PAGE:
[//containers/default]> site state-transfer-mode set --cache=cacheName --site=NYC --mode=AUTO
Tip

Run the help site command for more information and examples.

3.3. Pushing state to backup locations

Transfer cache state to backup locations.

Prerequisites

  • Create a CLI connection to Data Grid.

Procedure

  • Use the site push-site-state command to push state transfer, as in the following example:

    [//containers/default]> site push-site-state --cache=cacheName --site=NYC
Tip

Use the --all-caches option to push state transfer for all caches.

For more information and examples, run the help site command.

Chapter 4. Performing cross-site operations with the REST API

Data Grid Server provides a REST endpoint that exposes methods for performing cross-site operations.

4.1. Getting status of all backup locations

Retrieve the status of all backup locations with GET requests.

GET /v2/caches/{cacheName}/x-site/backups/

Data Grid responds with the status of each backup location in JSON format, as in the following example:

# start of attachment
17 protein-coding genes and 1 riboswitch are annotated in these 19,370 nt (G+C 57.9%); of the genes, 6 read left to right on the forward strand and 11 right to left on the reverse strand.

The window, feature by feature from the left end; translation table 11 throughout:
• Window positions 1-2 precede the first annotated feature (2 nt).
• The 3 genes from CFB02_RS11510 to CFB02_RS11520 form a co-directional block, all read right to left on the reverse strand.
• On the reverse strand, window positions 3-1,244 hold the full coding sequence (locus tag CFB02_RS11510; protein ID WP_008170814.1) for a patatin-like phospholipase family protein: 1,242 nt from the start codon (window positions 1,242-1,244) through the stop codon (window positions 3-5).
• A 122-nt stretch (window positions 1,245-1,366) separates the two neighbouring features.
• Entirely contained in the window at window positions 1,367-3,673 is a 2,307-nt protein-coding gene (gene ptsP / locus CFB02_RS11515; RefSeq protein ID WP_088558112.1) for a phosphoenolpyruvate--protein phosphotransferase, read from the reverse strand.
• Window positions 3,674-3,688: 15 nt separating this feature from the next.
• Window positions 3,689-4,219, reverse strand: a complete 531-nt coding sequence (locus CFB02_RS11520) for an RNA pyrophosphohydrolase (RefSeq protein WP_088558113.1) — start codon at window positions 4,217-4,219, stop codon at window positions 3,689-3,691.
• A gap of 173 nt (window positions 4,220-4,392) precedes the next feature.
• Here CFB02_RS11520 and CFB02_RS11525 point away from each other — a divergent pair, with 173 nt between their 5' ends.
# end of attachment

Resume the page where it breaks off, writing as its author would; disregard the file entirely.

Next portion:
{
  "NYC": {
    "status": "online"
  },
  "LON": {
    "status": "mixed",
    "online": [
      "NodeA"
    ],
    "offline": [
      "NodeB"
    ]
  }
}

Table 4.1. Returned Status

ValueDescription

online

All nodes in the local cluster have a cross-site view with the backup location.

offline

No nodes in the local cluster have a cross-site view with the backup location.

mixed

Some nodes in the local cluster have a cross-site view with the backup location, other nodes in the local cluster do not have a cross-site view. The response indicates status for each node.

4.2. Getting status of specific backup locations

Retrieve the status of a backup location with GET requests.

GET /v2/caches/{cacheName}/x-site/backups/{siteName}

Data Grid responds with the status of each node in the site in JSON format, as in the following example:

{
  "NodeA":"offline",
  "NodeB":"online"
}

Table 4.2. Returned Status

ValueDescription

online

The node is online.

offline

The node is offline.

failed

Not possible to retrieve status. The remote cache could be shutting down or a network error occurred during the request.